A study comparing two options for follow-up protocol after complete lung cancer resection suggests that regular CT scans after resection may not be necessary, though there may be some benefits to these additional scans.
A study comparing two options for follow-up protocol after complete resection of non–small-cell lung cancer (NSCLC) found no significant difference between the two protocols. The result suggests that regular CT scans after resection may not be necessary, though there may still be some benefits to these additional scans.
“A conservative point of view would be to do a yearly CT scan, which might be of interest over the long term,” said the study’s lead investigator Virginie Westeel, MD, PhD, of Centre Hospitalier RÃ©gional Universitaire, HÃ´pital Jean Minjoz in BesanÃ§on, France. “However, doing regular scans every 6 months may be of no value in the first 2 postoperative years.” She presented the study’s results at the European Society for Medical Oncology (ESMO) 2017 Congress, held September 8–11 in Madrid (abstract 1273O).
Several guidelines include those regular CT scans in follow-up protocols, but the previous evidence was limited. The new IFCT-0302 trial randomized 1,775 NSCLC patients who underwent complete resection to one of two arms: arm 1’s protocol consisted of clinical examination and chest X-ray; arm 2 involved the same along with thoraco-abdominal CT scan plus bronchoscopy (optional for adenocarcinomas). Both were repeated every 6 months after randomization for the first 2 years, and then yearly until 5 years.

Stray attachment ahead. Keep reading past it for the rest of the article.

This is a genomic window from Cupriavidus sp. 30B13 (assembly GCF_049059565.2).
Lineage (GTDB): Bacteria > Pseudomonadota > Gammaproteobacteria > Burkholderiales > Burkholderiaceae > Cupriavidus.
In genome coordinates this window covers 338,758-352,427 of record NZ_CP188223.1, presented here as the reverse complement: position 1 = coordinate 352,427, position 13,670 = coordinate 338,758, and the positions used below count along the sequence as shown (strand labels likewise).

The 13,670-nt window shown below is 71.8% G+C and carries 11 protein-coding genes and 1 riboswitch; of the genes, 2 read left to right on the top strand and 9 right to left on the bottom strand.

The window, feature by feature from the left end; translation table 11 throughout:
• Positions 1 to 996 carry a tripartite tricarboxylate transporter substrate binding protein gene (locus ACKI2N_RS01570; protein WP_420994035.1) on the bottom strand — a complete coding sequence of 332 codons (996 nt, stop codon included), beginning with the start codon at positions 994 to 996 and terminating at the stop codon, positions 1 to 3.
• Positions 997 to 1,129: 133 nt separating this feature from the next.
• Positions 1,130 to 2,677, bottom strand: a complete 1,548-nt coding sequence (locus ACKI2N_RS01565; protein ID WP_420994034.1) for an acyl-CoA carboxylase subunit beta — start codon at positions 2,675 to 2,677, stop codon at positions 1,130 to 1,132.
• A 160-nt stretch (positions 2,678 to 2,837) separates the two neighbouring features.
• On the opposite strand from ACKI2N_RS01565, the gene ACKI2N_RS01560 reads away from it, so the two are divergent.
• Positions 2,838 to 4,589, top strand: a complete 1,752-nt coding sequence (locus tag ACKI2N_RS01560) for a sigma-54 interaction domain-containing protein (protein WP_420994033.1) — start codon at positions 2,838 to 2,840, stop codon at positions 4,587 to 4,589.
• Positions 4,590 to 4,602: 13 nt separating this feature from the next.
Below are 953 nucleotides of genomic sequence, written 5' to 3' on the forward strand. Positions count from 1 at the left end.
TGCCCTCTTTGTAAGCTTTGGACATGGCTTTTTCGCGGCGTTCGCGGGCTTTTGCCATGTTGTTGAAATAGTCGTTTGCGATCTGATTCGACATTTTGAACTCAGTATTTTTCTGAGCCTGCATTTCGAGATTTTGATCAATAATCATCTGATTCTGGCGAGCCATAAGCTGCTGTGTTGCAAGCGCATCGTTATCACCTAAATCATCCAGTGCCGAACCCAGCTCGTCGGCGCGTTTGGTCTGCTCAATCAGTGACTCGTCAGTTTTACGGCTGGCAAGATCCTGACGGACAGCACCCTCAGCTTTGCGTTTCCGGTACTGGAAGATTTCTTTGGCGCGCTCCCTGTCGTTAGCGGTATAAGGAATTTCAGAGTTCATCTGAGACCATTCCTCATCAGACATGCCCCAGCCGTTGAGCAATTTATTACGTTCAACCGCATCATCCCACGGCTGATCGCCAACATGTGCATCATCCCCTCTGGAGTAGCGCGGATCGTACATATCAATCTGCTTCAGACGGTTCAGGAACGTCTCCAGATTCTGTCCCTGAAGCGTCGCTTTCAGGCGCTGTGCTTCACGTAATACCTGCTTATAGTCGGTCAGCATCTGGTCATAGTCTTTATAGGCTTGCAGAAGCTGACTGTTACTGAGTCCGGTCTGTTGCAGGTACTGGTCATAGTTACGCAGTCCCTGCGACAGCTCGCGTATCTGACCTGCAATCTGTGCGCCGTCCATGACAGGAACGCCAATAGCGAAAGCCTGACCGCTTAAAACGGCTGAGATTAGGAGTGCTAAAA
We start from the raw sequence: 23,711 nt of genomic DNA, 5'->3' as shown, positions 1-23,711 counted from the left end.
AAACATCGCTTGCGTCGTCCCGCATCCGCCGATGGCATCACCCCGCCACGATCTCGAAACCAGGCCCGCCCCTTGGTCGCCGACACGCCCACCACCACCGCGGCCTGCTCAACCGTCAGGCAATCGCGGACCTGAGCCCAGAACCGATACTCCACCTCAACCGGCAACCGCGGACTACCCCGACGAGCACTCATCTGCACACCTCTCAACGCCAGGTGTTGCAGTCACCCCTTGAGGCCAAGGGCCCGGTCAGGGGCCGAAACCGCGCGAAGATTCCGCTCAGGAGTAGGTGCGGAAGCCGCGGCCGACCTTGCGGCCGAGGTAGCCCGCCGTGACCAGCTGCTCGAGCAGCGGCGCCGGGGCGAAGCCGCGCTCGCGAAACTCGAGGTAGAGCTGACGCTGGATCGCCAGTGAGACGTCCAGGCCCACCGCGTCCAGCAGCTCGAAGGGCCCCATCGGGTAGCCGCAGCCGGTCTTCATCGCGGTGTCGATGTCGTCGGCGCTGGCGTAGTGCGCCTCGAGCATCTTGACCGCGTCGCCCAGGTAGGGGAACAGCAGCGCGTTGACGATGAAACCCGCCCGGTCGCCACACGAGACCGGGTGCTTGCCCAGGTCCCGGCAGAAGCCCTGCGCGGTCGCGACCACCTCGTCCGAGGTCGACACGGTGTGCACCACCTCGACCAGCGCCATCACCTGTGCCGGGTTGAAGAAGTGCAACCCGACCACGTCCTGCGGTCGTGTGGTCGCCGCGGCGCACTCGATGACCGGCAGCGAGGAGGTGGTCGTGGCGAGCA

After a median follow-up of 8 years and 10 months, the overall survival was no different between the groups. The hazard ratio for survival was 0.95 (95% CI, 0.82–1.09; P = .37). The median overall survival was 99.7 months in arm 1, considered the control patients, and 123.6 months in the experimental arm.
At 3 years, the disease-free survival rates were similar, at 63.3% in the control patients and 60.2% in the experimental patients. This remained true out to the 8-year overall survival rates, at 51.7% and 54.6%, respectively.
“Because there is no difference between arms, both follow-up protocols are acceptable,” Westeel concluded.
Floriana Morgillo, MD, PhD, of the University of Campania Luigi Vanvitelli in Naples, Italy, commented on the study, and pointed out that the trend toward better survival with the addition of the CT scans suggests that longer follow-up may still be needed to tease out the true differences.
Furthermore, the CT scan’s ability to detect second malignancies means that it may still be the better option. “A significant proportion of patients with early-stage NSCLC develop second cancers between the second and fourth year after surgery, and early detection of these with CT-based surveillance beyond 2 years could allow curative treatment,” she said.